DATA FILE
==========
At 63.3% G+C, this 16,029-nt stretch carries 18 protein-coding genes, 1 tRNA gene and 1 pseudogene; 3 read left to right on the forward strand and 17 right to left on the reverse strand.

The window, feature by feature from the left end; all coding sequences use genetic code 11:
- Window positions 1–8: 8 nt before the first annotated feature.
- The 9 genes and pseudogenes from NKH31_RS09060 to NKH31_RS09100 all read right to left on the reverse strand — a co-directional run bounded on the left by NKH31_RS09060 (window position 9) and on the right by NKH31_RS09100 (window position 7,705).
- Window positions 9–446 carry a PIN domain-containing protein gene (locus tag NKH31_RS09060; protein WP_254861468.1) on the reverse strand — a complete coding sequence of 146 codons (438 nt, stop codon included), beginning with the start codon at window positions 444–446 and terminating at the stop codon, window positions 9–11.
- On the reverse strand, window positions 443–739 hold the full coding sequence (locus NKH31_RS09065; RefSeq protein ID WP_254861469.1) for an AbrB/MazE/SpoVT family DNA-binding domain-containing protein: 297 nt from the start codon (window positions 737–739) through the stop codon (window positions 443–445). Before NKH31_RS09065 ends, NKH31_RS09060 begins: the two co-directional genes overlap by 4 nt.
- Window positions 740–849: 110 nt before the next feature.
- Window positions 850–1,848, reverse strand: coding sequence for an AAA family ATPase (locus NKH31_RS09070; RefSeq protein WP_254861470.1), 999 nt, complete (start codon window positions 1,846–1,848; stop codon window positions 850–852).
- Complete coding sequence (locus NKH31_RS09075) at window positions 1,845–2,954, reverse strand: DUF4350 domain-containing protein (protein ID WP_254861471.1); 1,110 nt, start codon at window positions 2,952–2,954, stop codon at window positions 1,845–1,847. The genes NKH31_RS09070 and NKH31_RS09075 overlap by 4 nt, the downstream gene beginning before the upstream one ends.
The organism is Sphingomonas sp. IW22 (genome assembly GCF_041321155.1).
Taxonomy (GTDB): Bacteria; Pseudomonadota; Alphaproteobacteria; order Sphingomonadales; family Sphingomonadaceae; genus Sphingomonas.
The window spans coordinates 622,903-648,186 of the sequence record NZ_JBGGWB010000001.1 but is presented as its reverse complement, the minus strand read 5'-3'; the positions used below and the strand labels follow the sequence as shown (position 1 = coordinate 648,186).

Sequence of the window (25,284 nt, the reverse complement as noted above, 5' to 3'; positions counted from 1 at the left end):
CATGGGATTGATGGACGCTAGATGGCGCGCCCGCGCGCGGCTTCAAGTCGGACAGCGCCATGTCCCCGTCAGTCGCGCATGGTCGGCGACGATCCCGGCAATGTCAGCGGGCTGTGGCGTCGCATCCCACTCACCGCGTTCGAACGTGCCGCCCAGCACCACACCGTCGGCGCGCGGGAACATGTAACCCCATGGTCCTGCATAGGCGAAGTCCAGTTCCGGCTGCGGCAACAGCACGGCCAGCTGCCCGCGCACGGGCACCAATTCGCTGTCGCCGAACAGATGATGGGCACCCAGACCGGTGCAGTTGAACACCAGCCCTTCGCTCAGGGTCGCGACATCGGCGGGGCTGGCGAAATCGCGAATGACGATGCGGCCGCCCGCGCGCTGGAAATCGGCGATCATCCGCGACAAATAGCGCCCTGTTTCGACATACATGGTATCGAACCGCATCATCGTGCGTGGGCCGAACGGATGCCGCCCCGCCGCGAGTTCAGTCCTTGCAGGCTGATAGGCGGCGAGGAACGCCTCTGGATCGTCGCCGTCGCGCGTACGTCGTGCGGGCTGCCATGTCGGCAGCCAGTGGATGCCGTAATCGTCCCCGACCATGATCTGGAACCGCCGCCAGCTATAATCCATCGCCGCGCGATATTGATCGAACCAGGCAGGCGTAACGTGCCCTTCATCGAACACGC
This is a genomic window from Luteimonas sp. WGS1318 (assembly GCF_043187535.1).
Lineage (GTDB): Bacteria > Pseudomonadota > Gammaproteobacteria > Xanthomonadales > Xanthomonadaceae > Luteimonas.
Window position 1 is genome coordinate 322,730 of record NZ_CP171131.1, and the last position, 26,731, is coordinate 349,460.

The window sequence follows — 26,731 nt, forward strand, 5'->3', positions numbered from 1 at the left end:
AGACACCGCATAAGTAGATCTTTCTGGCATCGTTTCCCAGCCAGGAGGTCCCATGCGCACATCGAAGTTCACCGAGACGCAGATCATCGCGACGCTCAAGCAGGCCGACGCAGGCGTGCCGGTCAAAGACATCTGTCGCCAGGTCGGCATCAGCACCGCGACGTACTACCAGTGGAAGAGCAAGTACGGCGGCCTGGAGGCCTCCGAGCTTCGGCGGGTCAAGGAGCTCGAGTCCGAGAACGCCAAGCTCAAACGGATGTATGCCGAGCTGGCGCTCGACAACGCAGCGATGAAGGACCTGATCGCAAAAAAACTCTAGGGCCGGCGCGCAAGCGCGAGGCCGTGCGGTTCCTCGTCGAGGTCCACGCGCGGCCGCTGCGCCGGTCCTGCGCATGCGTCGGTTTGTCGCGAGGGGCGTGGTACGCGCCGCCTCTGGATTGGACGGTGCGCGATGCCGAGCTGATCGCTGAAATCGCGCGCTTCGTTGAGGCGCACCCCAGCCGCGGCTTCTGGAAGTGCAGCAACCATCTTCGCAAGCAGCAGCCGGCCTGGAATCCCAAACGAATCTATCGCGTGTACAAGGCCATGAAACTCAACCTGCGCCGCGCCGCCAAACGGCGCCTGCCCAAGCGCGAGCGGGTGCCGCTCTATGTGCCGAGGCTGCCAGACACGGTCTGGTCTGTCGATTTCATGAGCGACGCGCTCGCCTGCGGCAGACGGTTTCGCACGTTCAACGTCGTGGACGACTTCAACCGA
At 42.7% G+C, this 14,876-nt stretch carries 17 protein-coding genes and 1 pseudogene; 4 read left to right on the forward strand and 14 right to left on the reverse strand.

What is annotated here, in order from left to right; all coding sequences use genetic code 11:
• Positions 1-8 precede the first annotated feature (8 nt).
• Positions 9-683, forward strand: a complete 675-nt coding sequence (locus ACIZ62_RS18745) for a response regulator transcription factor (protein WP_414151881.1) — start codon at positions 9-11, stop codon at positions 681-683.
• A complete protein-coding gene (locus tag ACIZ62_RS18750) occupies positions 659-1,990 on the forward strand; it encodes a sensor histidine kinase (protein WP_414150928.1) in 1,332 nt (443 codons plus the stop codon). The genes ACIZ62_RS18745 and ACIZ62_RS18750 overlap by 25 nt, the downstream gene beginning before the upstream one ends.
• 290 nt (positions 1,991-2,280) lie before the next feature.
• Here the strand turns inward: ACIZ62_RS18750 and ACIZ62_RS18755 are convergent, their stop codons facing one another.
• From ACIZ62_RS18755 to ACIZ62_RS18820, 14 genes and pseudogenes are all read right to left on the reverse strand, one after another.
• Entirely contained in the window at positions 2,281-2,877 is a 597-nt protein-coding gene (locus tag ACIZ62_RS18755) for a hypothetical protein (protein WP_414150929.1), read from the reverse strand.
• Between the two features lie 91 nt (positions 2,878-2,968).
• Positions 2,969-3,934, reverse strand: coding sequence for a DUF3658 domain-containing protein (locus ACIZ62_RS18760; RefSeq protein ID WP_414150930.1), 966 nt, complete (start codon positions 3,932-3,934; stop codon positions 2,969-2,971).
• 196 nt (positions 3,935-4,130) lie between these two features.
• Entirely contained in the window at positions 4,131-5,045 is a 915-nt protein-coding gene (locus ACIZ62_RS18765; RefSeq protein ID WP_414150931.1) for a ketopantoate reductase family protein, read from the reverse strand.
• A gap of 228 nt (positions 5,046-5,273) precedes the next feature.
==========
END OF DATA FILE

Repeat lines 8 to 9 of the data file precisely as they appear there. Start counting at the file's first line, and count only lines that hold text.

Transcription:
- Window positions 850–1,848, reverse strand: coding sequence for an AAA family ATPase (locus NKH31_RS09070; RefSeq protein WP_254861470.1), 999 nt, complete (start codon window positions 1,846–1,848; stop codon window positions 850–852).
- Complete coding sequence (locus NKH31_RS09075) at window positions 1,845–2,954, reverse strand: DUF4350 domain-containing protein (protein ID WP_254861471.1); 1,110 nt, start codon at window positions 2,952–2,954, stop codon at window positions 1,845–1,847. The genes NKH31_RS09070 and NKH31_RS09075 overlap by 4 nt, the downstream gene beginning before the upstream one ends.